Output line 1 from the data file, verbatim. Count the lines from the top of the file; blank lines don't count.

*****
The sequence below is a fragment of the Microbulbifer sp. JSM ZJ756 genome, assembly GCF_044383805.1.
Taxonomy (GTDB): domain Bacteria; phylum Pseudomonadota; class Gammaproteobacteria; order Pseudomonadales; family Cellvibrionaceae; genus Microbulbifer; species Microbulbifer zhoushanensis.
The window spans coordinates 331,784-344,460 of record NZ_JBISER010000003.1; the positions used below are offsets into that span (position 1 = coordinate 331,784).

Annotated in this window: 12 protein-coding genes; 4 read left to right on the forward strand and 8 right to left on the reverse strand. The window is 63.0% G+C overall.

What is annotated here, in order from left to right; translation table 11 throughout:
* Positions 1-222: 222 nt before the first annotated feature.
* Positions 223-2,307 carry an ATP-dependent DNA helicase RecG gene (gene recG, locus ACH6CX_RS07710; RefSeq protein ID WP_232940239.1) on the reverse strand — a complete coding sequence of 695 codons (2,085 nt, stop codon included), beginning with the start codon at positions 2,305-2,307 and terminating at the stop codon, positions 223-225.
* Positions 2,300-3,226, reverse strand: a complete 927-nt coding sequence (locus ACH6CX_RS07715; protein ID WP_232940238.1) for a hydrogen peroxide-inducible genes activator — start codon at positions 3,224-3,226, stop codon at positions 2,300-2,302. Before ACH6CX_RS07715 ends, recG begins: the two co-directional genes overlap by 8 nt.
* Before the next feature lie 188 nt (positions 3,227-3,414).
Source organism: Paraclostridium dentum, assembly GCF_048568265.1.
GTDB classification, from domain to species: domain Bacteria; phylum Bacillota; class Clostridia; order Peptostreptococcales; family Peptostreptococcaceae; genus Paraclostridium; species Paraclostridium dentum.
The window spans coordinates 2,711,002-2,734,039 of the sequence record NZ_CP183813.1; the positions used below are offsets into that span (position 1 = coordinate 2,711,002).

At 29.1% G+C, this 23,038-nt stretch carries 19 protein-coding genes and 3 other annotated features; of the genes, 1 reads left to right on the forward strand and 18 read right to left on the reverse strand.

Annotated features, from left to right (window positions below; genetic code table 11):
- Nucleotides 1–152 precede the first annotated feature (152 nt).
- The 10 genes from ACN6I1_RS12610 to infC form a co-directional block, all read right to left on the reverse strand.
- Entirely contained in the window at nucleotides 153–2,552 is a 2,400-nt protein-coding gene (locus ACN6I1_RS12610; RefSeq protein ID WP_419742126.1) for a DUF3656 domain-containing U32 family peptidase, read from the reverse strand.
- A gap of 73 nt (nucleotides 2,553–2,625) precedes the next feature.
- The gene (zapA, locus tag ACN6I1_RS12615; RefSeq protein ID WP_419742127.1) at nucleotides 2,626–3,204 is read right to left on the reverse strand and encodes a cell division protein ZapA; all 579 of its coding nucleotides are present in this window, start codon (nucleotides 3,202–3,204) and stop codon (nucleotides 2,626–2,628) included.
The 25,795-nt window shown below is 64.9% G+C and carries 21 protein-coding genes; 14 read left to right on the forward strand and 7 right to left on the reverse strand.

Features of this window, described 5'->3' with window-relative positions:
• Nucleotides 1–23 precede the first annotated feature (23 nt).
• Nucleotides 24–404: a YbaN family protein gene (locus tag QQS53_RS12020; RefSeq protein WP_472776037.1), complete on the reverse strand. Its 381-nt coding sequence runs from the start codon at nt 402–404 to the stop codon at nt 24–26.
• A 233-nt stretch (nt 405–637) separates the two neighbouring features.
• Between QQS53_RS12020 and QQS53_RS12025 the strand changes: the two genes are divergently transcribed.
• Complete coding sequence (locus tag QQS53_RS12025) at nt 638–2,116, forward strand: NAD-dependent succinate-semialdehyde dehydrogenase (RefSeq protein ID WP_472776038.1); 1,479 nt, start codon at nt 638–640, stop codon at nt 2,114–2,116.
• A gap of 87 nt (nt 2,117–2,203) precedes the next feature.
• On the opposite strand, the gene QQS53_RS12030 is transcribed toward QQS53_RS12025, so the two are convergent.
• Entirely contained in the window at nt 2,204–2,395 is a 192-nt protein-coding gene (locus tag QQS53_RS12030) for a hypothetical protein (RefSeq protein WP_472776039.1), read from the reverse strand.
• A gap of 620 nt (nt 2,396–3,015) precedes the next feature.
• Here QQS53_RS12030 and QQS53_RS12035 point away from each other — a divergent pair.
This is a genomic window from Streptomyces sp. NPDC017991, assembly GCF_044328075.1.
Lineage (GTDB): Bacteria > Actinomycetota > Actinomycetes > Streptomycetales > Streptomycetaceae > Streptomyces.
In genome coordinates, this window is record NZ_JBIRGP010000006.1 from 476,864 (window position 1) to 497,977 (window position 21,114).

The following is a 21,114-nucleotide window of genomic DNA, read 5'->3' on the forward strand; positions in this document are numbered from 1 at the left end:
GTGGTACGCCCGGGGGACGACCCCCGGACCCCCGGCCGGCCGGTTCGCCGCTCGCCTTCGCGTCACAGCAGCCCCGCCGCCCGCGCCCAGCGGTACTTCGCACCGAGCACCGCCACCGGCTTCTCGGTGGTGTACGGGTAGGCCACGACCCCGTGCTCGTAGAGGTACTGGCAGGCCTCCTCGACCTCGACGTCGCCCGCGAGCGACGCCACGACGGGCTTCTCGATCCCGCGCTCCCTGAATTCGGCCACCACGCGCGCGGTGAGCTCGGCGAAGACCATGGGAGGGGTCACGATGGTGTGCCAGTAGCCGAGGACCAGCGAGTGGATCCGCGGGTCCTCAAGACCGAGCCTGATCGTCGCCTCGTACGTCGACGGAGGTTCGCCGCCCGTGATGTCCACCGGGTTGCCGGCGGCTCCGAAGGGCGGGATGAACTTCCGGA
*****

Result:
The sequence below is a fragment of the Microbulbifer sp. JSM ZJ756 genome, assembly GCF_044383805.1.